Counterfeit goods: designer handbags, Rolex watches, and now airplane engine parts
Counterfeit goods used to be so obvious most people knew if their Rolex was a fake. As the market has turned to the Internet, more consumers are unwittingly buying counterfeit designer handbags - and having gone so far as counterfeit airplane engine parts, it's as much a health and safety issue as an economic one.
A sidewalk vendor. A wink. A misspelled designer logo glued to the interior of a handbag. The clues to counterfeit goods used to be so obvious that most Americans knew what they were buying.
No longer. By selling online, counterfeiters are hawking a growing variety of goods to a wider and unwitting audience. It's not just scarves and suitcases they're selling. It's electrical components, pharmaceuticals, even airplane parts, which find their way into legitimate channels.
"Rather than visiting a familiar and trusted corner store for every purchase, consumers have turned to the convenience of the Internet – and can't necessarily make informed judgments about the seller on the other end of the transaction," says Susan Scafidi, a law professor at Fordham University who has a website on fashion law, CounterfeitChic.com. "The shopper who would never have considered buying from the guy on the corner whispering, 'Pssst! Want to buy a watch?' can easily be fooled by a website that looks genuine but isn't."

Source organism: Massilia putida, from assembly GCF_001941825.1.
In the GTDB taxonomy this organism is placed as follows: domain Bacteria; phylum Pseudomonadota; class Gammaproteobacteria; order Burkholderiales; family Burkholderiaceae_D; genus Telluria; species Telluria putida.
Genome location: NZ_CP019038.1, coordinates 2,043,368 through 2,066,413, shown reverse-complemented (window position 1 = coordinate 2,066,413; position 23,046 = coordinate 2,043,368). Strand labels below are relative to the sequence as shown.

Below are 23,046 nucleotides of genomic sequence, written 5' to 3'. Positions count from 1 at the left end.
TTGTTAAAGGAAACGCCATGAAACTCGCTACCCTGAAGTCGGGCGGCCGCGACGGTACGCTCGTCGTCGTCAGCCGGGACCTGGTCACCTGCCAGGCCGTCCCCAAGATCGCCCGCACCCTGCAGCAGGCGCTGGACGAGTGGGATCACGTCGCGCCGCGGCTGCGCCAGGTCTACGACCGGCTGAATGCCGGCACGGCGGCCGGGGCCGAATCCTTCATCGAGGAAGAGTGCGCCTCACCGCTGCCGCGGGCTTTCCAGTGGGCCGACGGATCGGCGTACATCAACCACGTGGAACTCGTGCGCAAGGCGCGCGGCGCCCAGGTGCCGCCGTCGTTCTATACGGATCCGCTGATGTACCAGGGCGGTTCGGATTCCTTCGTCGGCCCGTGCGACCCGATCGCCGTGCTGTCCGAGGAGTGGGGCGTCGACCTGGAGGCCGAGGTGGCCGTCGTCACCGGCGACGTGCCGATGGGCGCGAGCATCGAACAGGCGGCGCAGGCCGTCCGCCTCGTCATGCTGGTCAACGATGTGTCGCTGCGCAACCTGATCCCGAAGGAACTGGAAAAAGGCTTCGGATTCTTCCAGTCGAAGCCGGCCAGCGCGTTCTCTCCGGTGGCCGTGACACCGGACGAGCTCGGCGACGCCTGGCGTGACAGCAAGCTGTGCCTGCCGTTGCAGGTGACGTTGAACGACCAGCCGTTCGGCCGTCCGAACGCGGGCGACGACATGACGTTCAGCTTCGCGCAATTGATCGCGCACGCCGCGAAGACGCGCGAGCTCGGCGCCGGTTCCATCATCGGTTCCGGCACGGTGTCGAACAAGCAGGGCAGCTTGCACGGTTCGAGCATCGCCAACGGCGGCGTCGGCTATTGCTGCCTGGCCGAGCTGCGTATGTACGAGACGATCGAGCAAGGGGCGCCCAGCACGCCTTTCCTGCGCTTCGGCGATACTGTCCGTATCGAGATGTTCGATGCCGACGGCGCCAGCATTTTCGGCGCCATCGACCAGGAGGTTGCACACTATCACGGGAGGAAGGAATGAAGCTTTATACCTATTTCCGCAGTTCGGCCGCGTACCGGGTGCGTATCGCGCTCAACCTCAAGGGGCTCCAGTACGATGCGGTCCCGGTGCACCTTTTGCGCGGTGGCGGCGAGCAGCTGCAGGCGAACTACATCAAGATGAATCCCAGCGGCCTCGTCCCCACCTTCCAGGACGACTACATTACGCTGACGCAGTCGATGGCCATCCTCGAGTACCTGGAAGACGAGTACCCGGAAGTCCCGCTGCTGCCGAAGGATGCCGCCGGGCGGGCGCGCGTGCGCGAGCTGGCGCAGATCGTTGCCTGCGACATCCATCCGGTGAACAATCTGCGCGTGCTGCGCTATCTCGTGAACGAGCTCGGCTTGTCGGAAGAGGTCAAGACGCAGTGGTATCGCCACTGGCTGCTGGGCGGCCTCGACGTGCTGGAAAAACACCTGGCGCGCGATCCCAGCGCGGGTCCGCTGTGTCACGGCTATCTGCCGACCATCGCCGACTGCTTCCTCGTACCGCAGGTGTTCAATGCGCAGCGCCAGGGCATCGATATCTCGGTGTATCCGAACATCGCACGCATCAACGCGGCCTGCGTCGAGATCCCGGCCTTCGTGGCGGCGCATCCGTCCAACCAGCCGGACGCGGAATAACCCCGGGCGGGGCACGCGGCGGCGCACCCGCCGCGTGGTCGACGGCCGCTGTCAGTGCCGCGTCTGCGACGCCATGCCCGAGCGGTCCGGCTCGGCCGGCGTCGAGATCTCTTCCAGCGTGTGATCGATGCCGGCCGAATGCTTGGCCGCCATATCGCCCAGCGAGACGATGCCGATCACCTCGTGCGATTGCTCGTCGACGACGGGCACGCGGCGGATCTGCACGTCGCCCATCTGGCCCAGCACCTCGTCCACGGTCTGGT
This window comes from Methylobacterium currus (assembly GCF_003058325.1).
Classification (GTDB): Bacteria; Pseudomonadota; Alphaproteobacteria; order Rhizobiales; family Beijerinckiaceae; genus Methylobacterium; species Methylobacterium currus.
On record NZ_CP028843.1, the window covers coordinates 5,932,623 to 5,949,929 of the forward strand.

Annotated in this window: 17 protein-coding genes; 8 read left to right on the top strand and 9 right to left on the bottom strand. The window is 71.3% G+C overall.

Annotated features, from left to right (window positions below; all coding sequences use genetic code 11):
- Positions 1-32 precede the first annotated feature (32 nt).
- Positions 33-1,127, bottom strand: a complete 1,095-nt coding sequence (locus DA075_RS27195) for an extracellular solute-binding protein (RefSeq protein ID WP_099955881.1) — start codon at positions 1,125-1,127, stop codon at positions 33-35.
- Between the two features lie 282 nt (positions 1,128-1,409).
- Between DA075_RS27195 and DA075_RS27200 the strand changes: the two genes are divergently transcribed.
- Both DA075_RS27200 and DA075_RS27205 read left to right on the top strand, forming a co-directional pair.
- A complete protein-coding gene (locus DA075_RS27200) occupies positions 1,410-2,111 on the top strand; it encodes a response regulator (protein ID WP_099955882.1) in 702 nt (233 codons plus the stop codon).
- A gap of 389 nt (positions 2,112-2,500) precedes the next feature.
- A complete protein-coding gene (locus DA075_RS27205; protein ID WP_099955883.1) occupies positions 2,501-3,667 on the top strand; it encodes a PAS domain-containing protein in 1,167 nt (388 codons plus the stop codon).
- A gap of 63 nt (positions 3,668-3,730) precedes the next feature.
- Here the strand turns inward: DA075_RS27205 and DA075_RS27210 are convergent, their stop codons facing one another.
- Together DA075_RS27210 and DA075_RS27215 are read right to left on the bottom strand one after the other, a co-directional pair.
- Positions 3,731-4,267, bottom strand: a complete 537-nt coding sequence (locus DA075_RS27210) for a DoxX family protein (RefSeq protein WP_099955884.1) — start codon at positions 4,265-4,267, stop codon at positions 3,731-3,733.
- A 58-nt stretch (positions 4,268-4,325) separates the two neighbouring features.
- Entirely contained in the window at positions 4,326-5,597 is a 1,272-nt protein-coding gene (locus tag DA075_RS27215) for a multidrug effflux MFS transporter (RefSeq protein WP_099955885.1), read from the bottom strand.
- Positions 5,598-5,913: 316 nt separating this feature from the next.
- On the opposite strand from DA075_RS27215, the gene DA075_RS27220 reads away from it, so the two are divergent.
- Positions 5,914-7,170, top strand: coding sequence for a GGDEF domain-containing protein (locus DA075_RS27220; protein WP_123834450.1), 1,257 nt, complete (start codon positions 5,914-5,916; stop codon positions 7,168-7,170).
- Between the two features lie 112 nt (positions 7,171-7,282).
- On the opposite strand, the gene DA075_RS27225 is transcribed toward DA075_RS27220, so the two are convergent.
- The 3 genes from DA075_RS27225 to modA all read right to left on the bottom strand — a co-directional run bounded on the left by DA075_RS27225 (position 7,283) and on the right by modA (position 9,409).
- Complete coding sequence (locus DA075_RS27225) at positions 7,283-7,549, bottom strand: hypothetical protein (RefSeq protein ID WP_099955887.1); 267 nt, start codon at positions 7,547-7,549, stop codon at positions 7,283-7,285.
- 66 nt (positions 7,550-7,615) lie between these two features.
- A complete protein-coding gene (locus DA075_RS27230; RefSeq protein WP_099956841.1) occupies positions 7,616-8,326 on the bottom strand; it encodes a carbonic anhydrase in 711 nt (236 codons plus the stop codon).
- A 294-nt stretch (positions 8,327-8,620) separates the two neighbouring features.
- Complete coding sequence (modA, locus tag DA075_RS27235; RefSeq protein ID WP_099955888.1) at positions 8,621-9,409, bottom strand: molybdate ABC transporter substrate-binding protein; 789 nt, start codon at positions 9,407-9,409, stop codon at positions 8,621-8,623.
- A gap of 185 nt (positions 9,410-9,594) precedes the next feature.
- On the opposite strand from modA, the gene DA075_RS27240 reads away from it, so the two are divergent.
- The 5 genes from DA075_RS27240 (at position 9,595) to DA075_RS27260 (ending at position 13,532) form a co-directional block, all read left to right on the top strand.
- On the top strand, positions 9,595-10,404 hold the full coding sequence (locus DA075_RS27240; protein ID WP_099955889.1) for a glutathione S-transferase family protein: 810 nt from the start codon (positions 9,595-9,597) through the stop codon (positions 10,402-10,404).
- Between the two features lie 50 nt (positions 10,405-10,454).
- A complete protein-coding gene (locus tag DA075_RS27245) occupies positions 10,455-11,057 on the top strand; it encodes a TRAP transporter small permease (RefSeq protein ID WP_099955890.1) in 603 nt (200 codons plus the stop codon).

The most common complaint about counterfeiting is its economic damage, especially for big firms selling overseas. It devalues brands and causes the loss of about 750,000 American jobs, says the US Chamber of Commerce. Now health and safety concerns are coming to the fore.